Pax by Sara Pennypacker

War is coming, and 12-year-old Peter is to be evacuated to his grandfather’s home. Pax the fox has been Peter’s pet ever since he was just a kit; they have been inseparable ever since. When Peter’s father decides that Peter cannot take Pax along with him, Peter is forced to abandon Pax in the woods, a life for which the fox has never been prepared.

As soon as Peter moves in with his grandfather, he realizes that leaving Pax behind was a terrible mistake. He sets off to find him again. Meanwhile Pax, confronting a world he knows nothing about, struggles to survive in this new terrain.

Peter finds himself in over his head in this quest. He needs the help of Vola, a woman who has been keeping to herself for many years. Pax must also depend on others to navigate his wild and beautiful new world.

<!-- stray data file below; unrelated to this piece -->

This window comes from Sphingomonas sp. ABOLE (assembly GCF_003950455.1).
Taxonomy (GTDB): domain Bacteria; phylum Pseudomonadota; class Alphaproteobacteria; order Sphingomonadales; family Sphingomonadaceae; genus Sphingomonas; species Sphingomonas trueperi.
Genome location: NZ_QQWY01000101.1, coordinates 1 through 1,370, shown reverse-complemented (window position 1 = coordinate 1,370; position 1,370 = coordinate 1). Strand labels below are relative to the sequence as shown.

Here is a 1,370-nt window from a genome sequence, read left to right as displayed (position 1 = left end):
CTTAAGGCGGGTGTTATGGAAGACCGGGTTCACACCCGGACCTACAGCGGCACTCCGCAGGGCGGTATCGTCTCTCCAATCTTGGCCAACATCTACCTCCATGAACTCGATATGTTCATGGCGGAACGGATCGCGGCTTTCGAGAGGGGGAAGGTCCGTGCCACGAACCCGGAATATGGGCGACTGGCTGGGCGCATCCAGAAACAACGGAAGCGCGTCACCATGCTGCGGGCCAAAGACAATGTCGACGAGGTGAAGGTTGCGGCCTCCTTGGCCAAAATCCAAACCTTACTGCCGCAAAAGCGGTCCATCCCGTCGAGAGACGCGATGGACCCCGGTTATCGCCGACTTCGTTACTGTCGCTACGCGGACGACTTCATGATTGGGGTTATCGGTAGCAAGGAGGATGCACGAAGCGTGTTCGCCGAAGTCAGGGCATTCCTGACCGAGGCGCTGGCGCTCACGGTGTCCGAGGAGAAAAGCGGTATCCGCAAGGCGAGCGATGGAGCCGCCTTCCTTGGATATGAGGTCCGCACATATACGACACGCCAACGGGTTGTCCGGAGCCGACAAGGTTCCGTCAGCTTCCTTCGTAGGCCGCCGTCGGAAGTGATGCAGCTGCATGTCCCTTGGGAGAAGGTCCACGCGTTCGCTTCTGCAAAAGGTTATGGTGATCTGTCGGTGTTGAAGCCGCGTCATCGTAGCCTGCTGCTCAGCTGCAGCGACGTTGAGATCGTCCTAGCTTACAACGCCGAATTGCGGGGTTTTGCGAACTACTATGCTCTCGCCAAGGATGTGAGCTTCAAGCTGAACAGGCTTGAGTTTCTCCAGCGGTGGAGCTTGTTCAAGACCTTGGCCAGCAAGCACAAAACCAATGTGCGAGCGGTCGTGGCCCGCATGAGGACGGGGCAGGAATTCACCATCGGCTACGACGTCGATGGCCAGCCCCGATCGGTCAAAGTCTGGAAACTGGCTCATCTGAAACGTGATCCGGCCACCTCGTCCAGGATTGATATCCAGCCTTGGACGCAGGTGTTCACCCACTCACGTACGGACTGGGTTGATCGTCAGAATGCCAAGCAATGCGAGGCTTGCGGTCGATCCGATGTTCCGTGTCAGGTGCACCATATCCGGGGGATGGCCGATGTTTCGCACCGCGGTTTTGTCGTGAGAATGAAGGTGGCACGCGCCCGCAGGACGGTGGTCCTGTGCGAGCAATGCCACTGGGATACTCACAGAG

Wise about people, foxes, and the importance of friendship, this juvenile novel explores the intersection of human beings and the natural world as well as the way fear and compassion compete for our hearts. With beautiful prose appealing to readers of all ages, Pennypacker shows the devastation that war and loss wreak on people and the world they live in. The story is enhanced by spare but affecting illustrations from popular children’s book author Jon Klassen (This Is Not My Hat).

Parents and teachers may want to know that Pennypacker refers to the Buddhist idea of nonduality, “two and not two,” as a way to explain that everything is connected to everything else, the way that Peter is connected to Pax. It presents an opportunity to talk to young readers about our own understanding of being the handiwork of the Creator of all things and of the respect that is due to his creation. Ages 8 and up. (Balzer + Bray)

About the Author

Kristy Quist is Tuned In editor for The Banner and a member of Neland Ave. CRC in Grand Rapids, Mich.
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